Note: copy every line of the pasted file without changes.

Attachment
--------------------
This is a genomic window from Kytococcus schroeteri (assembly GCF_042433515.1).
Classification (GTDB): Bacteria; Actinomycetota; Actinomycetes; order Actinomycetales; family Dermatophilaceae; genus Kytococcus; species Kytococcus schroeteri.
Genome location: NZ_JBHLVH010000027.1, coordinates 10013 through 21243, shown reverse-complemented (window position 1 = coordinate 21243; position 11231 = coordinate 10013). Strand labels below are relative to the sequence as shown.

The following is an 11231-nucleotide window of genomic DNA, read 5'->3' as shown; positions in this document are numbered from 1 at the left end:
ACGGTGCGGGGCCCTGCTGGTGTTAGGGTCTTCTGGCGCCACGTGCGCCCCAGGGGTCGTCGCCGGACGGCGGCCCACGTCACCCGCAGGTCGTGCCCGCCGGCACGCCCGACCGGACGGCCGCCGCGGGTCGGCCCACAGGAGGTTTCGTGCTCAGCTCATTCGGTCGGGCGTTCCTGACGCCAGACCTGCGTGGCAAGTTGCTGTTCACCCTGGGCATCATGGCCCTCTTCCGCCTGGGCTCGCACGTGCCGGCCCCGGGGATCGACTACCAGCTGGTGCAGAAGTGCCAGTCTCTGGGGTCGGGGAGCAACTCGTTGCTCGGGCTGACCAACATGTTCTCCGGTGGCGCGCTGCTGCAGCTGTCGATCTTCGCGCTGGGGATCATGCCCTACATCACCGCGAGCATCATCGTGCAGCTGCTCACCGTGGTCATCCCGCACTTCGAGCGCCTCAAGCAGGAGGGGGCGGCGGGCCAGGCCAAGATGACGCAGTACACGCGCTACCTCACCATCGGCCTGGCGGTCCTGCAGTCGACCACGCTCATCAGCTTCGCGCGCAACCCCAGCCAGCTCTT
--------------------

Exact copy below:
This is a genomic window from Kytococcus schroeteri (assembly GCF_042433515.1).
Classification (GTDB): Bacteria; Actinomycetota; Actinomycetes; order Actinomycetales; family Dermatophilaceae; genus Kytococcus; species Kytococcus schroeteri.
Genome location: NZ_JBHLVH010000027.1, coordinates 10013 through 21243, shown reverse-complemented (window position 1 = coordinate 21243; position 11231 = coordinate 10013). Strand labels below are relative to the sequence as shown.

The following is an 11231-nucleotide window of genomic DNA, read 5'->3' as shown; positions in this document are numbered from 1 at the left end:
ACGGTGCGGGGCCCTGCTGGTGTTAGGGTCTTCTGGCGCCACGTGCGCCCCAGGGGTCGTCGCCGGACGGCGGCCCACGTCACCCGCAGGTCGTGCCCGCCGGCACGCCCGACCGGACGGCCGCCGCGGGTCGGCCCACAGGAGGTTTCGTGCTCAGCTCATTCGGTCGGGCGTTCCTGACGCCAGACCTGCGTGGCAAGTTGCTGTTCACCCTGGGCATCATGGCCCTCTTCCGCCTGGGCTCGCACGTGCCGGCCCCGGGGATCGACTACCAGCTGGTGCAGAAGTGCCAGTCTCTGGGGTCGGGGAGCAACTCGTTGCTCGGGCTGACCAACATGTTCTCCGGTGGCGCGCTGCTGCAGCTGTCGATCTTCGCGCTGGGGATCATGCCCTACATCACCGCGAGCATCATCGTGCAGCTGCTCACCGTGGTCATCCCGCACTTCGAGCGCCTCAAGCAGGAGGGGGCGGCGGGCCAGGCCAAGATGACGCAGTACACGCGCTACCTCACCATCGGCCTGGCGGTCCTGCAGTCGACCACGCTCATCAGCTTCGCGCGCAACCCCAGCCAGCTCTT